Crude oil fell to the lowest close in more than seven weeks in New York on concern inventories will extend increases as demand drops.
Crude oil fell to the lowest close in more than seven weeks in New York on concern inventories will extend increases as demand drops. Day by day the pressure of recession and slower demand is getting tougher and the markets seems to ignore OPEC production cuts. So, even with lower daily production from the world major oil producers oil prices are down 24 percent this year and 63 percent from a year ago. New York crude oil prices sank last week as data revealed a large jump in US energy stockpiles and top industry bodies forecast falling demand because of the global economic slowdown. The picture doesn"t change this week even if oil prices fall at a lower pace, now at $37 per barrel. Volatlity remains the basic characteristic of crude oil markets, as nobody knows how deep the current recession is and how much will affect demand for oil. According to traders in New York market who have spoken to Bloomberg, ?In the short run we have to see these cuts OPEC made starting to make a dent in inventories,? Brenneman said. ?We haven"t really seen that have an impact, but it will because it actually exceeds the reduction in demand. Eventually it will eat into inventories, and then there will be a psychological turn in the market and we will start to see prices respond.?
International Energy Association, the energy watchdog for industrialised nations forecast that global oil demand would measure 84.7 million barrels per day (bpd) on average in 2009 ? 570,000 bpd less than its last forecast made in January. At this level, demand would be 1.1 percent or one million bpd less than in 2008, when demand also fell compared with the year earlier.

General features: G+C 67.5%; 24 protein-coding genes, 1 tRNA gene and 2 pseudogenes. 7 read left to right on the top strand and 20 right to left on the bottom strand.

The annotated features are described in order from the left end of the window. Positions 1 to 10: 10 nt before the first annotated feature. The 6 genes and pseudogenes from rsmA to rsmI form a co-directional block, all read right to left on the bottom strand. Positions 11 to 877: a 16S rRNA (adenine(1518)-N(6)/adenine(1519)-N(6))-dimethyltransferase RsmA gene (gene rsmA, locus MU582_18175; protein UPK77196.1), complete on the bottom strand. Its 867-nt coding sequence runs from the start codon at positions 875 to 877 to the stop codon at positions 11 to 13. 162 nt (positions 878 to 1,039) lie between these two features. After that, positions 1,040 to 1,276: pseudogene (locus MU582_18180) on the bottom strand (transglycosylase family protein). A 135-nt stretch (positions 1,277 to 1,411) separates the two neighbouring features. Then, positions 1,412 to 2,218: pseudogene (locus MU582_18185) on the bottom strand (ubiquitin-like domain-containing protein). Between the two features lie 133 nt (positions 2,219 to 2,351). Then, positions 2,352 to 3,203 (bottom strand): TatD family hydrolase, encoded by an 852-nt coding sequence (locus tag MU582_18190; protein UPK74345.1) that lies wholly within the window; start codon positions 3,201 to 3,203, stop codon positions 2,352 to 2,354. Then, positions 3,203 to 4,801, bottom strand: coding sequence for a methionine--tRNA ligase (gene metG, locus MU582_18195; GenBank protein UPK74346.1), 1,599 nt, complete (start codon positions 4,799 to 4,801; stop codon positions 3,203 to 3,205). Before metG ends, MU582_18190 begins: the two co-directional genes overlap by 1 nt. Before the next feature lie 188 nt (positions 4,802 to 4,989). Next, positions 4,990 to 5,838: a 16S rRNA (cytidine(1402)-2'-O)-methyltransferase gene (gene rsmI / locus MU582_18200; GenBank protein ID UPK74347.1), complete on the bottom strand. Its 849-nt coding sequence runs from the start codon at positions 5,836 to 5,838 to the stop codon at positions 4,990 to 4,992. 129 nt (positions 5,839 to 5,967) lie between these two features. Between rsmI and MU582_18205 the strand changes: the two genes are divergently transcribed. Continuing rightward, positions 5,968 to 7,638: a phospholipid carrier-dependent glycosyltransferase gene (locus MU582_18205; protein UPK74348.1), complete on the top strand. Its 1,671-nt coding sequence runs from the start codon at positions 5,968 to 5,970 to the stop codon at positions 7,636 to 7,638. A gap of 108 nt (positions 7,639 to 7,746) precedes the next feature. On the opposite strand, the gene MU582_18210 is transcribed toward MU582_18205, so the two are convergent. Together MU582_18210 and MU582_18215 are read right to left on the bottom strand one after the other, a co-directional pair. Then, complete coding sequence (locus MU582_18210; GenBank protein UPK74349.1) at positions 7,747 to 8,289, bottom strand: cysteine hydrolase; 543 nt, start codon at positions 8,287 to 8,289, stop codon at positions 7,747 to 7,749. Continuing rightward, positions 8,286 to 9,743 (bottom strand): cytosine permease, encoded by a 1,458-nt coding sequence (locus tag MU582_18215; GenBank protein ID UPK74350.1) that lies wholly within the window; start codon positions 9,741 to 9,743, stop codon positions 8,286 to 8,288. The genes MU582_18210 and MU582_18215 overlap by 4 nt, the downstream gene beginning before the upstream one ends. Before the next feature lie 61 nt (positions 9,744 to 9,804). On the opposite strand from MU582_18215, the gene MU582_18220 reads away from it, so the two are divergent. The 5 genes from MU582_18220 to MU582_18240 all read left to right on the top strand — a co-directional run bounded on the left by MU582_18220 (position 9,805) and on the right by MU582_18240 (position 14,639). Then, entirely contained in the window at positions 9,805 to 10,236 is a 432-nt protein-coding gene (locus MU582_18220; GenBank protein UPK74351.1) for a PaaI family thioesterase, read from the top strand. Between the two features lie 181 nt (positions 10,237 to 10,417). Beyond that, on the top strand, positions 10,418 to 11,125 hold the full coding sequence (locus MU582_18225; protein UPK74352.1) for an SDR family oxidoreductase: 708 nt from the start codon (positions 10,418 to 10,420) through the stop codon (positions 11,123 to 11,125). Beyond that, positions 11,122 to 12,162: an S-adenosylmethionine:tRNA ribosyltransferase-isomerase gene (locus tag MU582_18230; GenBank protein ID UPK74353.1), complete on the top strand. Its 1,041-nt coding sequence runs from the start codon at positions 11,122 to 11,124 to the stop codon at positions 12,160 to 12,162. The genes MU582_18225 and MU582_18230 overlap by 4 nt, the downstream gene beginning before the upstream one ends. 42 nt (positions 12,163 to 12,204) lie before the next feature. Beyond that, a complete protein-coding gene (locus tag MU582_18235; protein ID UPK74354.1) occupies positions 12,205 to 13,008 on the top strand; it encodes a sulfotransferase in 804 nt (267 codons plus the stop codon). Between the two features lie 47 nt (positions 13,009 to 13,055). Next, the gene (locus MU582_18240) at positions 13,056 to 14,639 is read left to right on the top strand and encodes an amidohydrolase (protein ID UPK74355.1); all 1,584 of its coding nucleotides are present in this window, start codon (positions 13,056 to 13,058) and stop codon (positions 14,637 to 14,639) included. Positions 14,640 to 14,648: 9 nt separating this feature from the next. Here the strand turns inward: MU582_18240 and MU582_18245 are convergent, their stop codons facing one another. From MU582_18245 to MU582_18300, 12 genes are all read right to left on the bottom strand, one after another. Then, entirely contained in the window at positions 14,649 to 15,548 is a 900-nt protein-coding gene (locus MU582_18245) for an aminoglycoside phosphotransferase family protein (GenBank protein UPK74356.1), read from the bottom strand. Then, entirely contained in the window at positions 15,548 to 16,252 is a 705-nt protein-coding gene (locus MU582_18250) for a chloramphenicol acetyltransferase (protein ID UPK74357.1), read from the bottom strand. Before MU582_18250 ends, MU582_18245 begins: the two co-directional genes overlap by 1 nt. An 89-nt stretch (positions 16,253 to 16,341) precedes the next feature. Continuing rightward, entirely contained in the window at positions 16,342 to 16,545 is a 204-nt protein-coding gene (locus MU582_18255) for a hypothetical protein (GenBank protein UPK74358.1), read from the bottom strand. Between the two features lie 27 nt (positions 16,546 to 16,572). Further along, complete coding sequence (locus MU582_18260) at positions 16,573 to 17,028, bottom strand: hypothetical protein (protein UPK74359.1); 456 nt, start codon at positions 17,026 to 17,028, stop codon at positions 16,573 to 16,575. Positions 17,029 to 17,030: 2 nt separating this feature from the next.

At the same time OPEC presents an even pessimistic approach. For one more time in the last 12 months oil cartel trimmed its forecasts for global oil demand, forecasting that it would shrink by 0.67 percent in 2009 because of "economic depression" in industrialised countries. ?World oil demand continues its steep decline from last year and is expected to follow this strong negative pattern at least for the first three quarters of the year demand in OECD is experiencing a steep decline resulting from the region"s economic depression. Demand in OECD North America, Europe, and the Pacific declined by 1.2 mb/d y-o-y in January. However, the positive growth in non-OECD demand reduced the world decline to only 0.7 mb/d. Although the OECD regions in general are colder than average by 10% which led to more demand in heating oil and kerosene, slowing industrial production has suppressed consumption of industrial fuel? the cartel wrote in its February report.